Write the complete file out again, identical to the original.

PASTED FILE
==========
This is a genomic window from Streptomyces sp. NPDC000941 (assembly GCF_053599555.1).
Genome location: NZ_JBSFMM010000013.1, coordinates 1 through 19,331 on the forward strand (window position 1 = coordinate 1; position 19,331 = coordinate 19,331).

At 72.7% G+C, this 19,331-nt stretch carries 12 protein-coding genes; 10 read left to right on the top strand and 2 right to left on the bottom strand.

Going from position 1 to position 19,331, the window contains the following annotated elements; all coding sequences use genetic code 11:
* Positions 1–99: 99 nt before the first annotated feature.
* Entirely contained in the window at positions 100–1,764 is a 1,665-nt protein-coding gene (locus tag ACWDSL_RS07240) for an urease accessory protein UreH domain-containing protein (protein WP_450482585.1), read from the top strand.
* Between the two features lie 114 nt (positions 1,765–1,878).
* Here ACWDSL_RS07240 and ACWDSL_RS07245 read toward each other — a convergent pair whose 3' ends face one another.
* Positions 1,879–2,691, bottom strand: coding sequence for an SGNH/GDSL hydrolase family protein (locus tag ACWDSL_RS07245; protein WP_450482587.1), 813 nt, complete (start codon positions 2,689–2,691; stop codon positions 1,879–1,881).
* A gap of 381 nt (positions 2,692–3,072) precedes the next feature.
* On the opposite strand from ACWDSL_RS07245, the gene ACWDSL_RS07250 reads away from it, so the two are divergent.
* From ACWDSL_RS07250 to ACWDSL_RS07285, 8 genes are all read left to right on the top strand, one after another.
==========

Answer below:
This is a genomic window from Streptomyces sp. NPDC000941 (assembly GCF_053599555.1).
Genome location: NZ_JBSFMM010000013.1, coordinates 1 through 19,331 on the forward strand (window position 1 = coordinate 1; position 19,331 = coordinate 19,331).

At 72.7% G+C, this 19,331-nt stretch carries 12 protein-coding genes; 10 read left to right on the top strand and 2 right to left on the bottom strand.

Going from position 1 to position 19,331, the window contains the following annotated elements; all coding sequences use genetic code 11:
* Positions 1–99: 99 nt before the first annotated feature.
* Entirely contained in the window at positions 100–1,764 is a 1,665-nt protein-coding gene (locus tag ACWDSL_RS07240) for an urease accessory protein UreH domain-containing protein (protein WP_450482585.1), read from the top strand.
* Between the two features lie 114 nt (positions 1,765–1,878).
* Here ACWDSL_RS07240 and ACWDSL_RS07245 read toward each other — a convergent pair whose 3' ends face one another.
* Positions 1,879–2,691, bottom strand: coding sequence for an SGNH/GDSL hydrolase family protein (locus tag ACWDSL_RS07245; protein WP_450482587.1), 813 nt, complete (start codon positions 2,689–2,691; stop codon positions 1,879–1,881).
* A gap of 381 nt (positions 2,692–3,072) precedes the next feature.
* On the opposite strand from ACWDSL_RS07245, the gene ACWDSL_RS07250 reads away from it, so the two are divergent.
* From ACWDSL_RS07250 to ACWDSL_RS07285, 8 genes are all read left to right on the top strand, one after another.